I coined this word to draw attention to the nervous and apprehensive way of saying something in the job search that makes you feel like a buffoon. A "blurt" is a catchy way of saying: Gaffe.
When is a blurt inappropriate? For example, the interviewer has explained to you what the job duties are and you say: "Oh, I can't work on Saturdays". The interviewer has not said anything about Saturday work, only about what the job duties are.
You,as the job seeker, not only made a "blurt", but you jumped ahead of what the inter-viewer might or might not have ready to say. You were not listening and fumbled
your way out of the next phase of the interview, if there is to be one.
Since "blurting" is a common occurrence and often done because of nervousness,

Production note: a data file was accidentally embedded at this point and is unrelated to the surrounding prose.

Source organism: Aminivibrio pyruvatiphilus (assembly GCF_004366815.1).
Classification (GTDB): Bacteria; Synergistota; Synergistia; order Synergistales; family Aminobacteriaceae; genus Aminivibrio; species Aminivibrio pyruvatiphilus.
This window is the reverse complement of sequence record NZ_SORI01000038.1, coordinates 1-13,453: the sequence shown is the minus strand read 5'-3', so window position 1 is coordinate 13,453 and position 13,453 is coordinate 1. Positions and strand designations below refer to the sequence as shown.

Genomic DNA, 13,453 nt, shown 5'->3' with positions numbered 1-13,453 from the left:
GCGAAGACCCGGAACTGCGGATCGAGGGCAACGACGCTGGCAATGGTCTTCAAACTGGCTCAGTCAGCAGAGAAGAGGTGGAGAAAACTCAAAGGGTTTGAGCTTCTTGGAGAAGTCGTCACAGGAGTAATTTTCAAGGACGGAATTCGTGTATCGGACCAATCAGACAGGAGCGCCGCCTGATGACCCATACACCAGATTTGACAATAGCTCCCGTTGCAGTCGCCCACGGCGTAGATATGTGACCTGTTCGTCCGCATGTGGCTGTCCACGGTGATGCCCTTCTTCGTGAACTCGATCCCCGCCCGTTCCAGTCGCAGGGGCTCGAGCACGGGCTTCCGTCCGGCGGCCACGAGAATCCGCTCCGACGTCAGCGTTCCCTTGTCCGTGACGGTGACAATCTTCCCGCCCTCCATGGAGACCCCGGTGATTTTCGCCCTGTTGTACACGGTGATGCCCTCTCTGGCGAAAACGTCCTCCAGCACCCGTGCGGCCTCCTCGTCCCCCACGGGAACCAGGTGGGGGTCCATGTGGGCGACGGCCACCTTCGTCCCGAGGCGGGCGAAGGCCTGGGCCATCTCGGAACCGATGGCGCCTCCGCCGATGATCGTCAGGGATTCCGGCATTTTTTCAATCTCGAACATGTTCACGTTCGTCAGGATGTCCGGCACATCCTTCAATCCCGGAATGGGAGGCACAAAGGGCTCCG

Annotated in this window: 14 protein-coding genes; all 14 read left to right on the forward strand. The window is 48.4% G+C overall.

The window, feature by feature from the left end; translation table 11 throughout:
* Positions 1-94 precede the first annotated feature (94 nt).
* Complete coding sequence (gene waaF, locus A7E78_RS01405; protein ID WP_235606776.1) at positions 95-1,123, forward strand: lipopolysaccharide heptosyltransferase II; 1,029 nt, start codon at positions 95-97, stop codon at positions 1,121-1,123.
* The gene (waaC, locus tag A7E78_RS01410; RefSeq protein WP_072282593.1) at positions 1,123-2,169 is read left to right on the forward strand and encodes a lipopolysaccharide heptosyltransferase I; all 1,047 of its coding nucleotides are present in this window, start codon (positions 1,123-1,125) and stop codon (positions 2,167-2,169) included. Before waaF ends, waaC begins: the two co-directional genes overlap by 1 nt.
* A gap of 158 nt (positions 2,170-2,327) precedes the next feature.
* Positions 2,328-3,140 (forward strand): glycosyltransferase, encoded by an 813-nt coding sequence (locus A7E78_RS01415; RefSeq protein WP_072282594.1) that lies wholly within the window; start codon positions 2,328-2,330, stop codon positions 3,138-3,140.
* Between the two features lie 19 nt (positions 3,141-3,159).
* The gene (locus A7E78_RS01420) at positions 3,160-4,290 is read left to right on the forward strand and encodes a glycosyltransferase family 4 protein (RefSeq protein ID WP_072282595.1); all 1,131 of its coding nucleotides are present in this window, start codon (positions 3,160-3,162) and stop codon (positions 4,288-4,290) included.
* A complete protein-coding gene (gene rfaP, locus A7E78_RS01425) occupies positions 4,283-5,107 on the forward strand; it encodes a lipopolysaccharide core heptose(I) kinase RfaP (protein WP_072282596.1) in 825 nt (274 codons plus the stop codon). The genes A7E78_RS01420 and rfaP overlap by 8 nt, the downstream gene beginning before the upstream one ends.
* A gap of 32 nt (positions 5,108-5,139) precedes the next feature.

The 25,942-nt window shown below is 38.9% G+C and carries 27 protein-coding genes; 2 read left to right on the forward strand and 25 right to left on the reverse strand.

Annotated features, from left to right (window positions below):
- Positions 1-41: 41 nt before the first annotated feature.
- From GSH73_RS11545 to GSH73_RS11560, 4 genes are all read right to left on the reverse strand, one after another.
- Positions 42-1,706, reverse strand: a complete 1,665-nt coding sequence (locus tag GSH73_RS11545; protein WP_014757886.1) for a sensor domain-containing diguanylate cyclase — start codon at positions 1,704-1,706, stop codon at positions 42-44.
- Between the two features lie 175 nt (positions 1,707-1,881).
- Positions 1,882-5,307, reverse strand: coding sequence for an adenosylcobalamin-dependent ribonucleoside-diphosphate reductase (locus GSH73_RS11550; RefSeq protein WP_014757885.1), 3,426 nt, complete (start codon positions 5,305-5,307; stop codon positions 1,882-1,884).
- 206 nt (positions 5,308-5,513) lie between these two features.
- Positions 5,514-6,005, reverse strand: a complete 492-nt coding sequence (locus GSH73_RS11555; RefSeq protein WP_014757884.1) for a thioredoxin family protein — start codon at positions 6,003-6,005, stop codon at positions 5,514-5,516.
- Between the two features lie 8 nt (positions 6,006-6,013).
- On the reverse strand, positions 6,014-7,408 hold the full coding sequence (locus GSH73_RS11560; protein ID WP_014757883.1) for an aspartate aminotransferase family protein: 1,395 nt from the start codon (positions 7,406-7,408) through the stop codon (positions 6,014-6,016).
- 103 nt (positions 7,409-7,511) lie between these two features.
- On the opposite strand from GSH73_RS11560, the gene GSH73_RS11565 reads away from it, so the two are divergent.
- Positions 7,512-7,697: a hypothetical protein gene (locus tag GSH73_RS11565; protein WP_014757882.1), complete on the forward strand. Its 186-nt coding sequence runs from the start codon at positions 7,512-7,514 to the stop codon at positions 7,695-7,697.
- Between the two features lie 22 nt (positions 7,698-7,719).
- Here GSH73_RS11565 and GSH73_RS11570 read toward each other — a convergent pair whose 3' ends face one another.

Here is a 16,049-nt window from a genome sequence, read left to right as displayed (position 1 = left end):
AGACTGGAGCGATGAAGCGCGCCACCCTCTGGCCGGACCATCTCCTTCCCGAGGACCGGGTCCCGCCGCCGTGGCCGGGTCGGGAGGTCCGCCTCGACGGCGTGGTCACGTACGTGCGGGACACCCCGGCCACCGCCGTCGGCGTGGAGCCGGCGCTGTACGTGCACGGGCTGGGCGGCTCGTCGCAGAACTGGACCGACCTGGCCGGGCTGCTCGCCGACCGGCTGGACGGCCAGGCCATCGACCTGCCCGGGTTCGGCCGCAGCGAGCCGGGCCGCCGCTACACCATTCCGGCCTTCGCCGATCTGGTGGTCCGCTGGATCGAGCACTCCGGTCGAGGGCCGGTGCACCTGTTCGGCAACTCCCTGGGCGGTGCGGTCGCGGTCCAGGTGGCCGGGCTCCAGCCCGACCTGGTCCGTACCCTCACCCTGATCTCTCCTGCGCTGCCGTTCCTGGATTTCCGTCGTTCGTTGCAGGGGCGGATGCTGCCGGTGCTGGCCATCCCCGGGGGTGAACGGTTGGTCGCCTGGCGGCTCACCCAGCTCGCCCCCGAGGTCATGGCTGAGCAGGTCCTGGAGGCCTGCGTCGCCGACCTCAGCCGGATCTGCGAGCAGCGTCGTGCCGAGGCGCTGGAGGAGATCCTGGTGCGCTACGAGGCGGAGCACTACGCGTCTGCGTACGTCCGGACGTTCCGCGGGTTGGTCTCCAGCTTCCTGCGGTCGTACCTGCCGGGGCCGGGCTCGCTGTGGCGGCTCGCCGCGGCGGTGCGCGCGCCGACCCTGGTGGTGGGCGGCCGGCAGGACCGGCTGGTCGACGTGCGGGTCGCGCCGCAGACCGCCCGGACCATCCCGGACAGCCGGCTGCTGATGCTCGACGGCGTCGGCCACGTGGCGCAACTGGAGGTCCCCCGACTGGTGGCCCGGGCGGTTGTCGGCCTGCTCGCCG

here are some tips to keep it under control.
1. When approaching a friend or acquaintance about who you might want to talk to about an opening , don't talk about your predicament or previous employers. Your network probably
knows more about why you're not in that last job than you do.
2. Prepare a simple script when approaching anyone about a possible job. Memorize your script when you are talking to people or just gathering information. It will help keep you on track.
3. Rehearse for an interview. Know enough about the employer for you to feel comfortable and knowledgeable. Be friendly and relaxed.
Stay on the subject, even if there is a long period of silence. A "blurt" often happens when you feel the need to fill in a silence void.
Sure, you can't help but make some mistakes and gaffes along the job search route. Some may be really funny and need to be kept in context. A gaffe MIGHT get you a job if it is not too pronounced. A potential employer with a sense of humor might want you to come in on Monday! Don't always count on that, just do your homework.
Marilyn J. Tellez, M.A.
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